• Charlotte Claber

Louder with Bury Tomorrow

Celebrating the release of their 5th studio album, I sat down on release day to chat (over the phone of course) to Davyd Winter-Bates, bassist in Bury Tomorrow. We spoke about Cannibal and it's inception, grassroots venues and all things metalcore.

So let's get into this, the album was delayed from April 3rd until now, thats a while time to keep fans waiting but it's very much worth while. How did you guys feel about the moving of the album?

*chuckles* At the time of moving the album, we were all certain by June everything would be back to normal. So that made sense for us, we wanted everyone to get their record at the same time, we wanted to play shows around the record and we wanted to be able to celebrate with our fans. So for us, it was a quick decision; let’s move to July, it’ll be over and back to normal. In hindsight now, I don’t think anyone could’ve predicted the way it was going or the way it went. I think if we knew then what we knew now, we probably would’ve released it in April. At least this way everyone gets to hear the record at the same time, there are positive and negatives to it.

Must be refreshing for it to finally be out and let the fans have this piece of work to enjoy?

Yeah absolutely, it’s all any band ever wants. They don’t go into the studio to self indulgently just listen to their own record all year. They go into the studio to make things that people react to, and emote with and connect with. On that level there are some bands that do it because they need to get more money and luckily for us we don’t need to worry about that, we just worry about our fans and what they want.

So obviously you guys only did the Black Flame tour in December so it was already later in the year but this has come around very quickly. So I guess you must’ve always been working on this during the Black Flame album cycle?

Yeah, we started demos for Cannibal as soon as we finished recording Black Flame to put that into perspective we finished recording Black Flame and it had probably been out around 3 months by the time we started hearing demos for Cannibal. We work very quickly, I won’t lie we have demos right now that might never become songs, but we’ve got demos right now from the beginning of lockdown. It’s just one of those things, when you’re trying to stay creative and in a positive place, you don’t ever stop. It mainly came together in 2019, from like June til October was our main Cannibal writing and recording process. Everything up until then is quite interchangeable. Then when we start, we start with quite an intense pre-production with all the demos and we kind of just gut it all and start again.

God it is really quick then. And as you said, you’re writing in lockdown, it’s probably almost the best time to be writing for bands right now.

Yes and no. It’s definitely not good to write new demos before anyones heard new music. Because if you write something that you think is better than anything on Cannibal, let me tell you, that is not a nice feeling. Luckily that’s not going to happen.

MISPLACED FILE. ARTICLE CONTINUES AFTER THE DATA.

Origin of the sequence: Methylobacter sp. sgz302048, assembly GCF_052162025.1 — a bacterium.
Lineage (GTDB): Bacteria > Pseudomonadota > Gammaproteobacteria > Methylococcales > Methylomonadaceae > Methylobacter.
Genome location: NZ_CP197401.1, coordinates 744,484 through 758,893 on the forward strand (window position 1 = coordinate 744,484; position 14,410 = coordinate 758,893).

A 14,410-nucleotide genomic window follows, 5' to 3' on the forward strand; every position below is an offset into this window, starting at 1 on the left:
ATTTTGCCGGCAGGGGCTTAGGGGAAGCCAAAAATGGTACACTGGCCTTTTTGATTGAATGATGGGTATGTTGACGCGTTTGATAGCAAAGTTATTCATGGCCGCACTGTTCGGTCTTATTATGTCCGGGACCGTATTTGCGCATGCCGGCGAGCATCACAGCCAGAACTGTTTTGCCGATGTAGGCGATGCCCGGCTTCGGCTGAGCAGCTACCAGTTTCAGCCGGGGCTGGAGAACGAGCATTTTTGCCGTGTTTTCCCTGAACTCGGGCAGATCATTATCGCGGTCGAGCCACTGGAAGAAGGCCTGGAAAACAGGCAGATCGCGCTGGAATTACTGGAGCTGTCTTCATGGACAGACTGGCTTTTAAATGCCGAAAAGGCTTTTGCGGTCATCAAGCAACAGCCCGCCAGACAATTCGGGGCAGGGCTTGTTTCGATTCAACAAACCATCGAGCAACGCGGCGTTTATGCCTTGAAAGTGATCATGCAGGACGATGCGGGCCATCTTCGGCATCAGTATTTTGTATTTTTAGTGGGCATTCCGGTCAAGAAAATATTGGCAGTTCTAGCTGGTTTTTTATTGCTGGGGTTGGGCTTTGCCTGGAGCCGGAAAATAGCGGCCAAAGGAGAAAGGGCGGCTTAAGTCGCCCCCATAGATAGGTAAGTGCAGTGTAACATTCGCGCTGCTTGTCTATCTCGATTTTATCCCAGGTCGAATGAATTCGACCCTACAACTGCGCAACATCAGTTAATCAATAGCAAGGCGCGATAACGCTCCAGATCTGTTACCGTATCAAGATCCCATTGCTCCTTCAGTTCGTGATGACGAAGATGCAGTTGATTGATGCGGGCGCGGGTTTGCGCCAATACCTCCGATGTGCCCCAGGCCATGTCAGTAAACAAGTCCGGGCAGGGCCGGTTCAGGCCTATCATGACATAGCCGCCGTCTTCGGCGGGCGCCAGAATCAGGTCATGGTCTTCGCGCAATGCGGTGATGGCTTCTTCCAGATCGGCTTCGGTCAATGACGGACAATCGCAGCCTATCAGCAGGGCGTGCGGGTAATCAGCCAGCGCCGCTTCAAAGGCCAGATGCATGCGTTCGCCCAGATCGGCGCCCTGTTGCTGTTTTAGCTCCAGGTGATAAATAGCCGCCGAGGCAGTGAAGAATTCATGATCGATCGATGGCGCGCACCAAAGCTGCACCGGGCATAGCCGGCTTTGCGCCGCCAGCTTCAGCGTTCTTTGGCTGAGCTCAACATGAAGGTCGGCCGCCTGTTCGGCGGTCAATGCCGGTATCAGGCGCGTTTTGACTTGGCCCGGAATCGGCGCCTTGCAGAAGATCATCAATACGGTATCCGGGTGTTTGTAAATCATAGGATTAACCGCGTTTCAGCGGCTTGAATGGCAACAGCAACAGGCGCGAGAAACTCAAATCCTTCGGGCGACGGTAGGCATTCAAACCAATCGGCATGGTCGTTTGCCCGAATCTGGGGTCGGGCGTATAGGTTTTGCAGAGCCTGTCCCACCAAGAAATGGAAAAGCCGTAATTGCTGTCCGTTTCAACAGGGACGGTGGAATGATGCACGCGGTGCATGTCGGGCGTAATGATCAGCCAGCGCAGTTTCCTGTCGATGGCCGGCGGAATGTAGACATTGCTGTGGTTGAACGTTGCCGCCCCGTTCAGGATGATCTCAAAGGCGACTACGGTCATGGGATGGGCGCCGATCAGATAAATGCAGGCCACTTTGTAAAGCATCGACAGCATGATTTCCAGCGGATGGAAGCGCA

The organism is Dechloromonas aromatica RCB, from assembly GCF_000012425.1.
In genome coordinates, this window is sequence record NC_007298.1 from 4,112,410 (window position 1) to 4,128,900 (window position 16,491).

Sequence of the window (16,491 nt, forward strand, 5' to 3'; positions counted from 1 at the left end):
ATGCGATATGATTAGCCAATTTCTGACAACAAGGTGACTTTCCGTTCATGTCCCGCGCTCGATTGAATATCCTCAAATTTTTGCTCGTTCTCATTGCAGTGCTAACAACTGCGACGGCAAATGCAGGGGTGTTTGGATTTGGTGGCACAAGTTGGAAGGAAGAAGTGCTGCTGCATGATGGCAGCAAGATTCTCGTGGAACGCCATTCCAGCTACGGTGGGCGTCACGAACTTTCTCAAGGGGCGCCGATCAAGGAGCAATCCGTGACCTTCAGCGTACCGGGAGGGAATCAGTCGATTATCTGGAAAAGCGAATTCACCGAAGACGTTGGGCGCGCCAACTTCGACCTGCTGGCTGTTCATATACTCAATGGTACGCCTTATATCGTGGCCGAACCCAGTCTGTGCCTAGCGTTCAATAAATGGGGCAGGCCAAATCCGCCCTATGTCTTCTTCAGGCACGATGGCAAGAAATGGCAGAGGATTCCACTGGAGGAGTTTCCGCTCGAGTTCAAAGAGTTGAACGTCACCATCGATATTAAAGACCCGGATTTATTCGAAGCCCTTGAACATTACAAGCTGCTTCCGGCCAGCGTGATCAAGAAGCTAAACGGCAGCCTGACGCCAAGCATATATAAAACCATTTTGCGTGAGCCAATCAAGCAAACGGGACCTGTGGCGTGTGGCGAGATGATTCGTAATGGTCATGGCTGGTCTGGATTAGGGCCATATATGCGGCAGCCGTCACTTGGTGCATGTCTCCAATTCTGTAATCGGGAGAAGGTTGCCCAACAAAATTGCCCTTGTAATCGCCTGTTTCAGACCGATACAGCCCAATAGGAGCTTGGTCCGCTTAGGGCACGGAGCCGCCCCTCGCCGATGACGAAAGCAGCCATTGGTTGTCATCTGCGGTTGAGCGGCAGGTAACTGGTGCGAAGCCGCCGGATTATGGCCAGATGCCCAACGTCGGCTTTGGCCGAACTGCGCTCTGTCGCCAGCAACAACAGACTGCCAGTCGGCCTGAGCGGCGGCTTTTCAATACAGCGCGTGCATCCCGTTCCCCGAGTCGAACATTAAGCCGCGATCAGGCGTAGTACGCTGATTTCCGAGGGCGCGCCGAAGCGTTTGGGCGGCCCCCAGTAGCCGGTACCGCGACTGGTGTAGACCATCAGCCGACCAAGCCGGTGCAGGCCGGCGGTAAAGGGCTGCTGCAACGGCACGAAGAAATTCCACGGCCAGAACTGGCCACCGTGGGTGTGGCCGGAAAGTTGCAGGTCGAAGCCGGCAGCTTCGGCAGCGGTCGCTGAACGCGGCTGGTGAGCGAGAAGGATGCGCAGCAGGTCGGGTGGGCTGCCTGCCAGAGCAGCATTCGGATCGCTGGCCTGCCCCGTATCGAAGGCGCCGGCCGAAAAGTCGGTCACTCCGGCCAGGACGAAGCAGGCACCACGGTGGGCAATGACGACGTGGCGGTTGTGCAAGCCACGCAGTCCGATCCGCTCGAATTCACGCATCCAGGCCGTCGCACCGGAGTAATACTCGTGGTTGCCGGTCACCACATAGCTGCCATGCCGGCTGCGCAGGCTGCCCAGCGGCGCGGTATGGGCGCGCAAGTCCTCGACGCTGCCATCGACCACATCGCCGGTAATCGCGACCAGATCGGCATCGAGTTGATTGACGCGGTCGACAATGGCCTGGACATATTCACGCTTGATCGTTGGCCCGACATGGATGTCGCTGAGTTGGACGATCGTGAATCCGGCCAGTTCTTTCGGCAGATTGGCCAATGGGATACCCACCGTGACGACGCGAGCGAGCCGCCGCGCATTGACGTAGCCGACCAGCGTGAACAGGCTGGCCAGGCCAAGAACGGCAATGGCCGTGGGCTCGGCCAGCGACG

Do you ever feel though as a band there’s a certain pressure to step up with bands like Bring Me having their fans say “Well this doesn’t sound like you?”.

No *chuckles* We’ve actually never had that problem because our fans always complain that it does sound like old us.I’ve said this before in other interviews but, realistically we are not a band that came into metalcore to change what metalcore was. We came in to prove that we could be the best. That’s what we’ve always been about. I think people can agree that Killswitch Engage will always be one of the greatest metalcore bands of all time. But at some time at some point, somehow, someone is going to have to overtake them in everyones eyes and we were like we should do that!, it’s going to take a really long time and we’d probably all be in our 60s but imagine if one day people look back and think “Bury Tomorrow were the greatest metalcore band of all time”. That would be great. But for us it’s about refining and fine tuning. It’s not about changing the sound of metalcore. If we changed the sound of metalcore then we haven’t done what we set out to do which was to be the best.

As you’ve said, you’ve got your classic Bury Tomorrow sound that keeps going. I think it was Beez yesterday who said when do we put you guys on the platform with the greats and I really believe it’s now. It could’ve been earlier but this album is amazing!

Thank you very much. I think for us, the main thing about this album and all our catalogue; I think our fans would agree with us, what keeps us going is I don’t think we’ve hit a point in our career yet where we’ve written the same single twice. Okay, so they may sound similar in structure but musically they aren’t the same. They’ve never gone: hold on? Didn’t they release that in 2011 or something. We’ve never written the same single twice and I think for a band to have 6 albums and can honestly say if you put all of these on a best of, you’re not going to find the same song twice. I think that’s what we’re doing well. That’s our accolade so far: consistency.

Was there anything you learnt on Black Flame that you took forward onto Cannibal?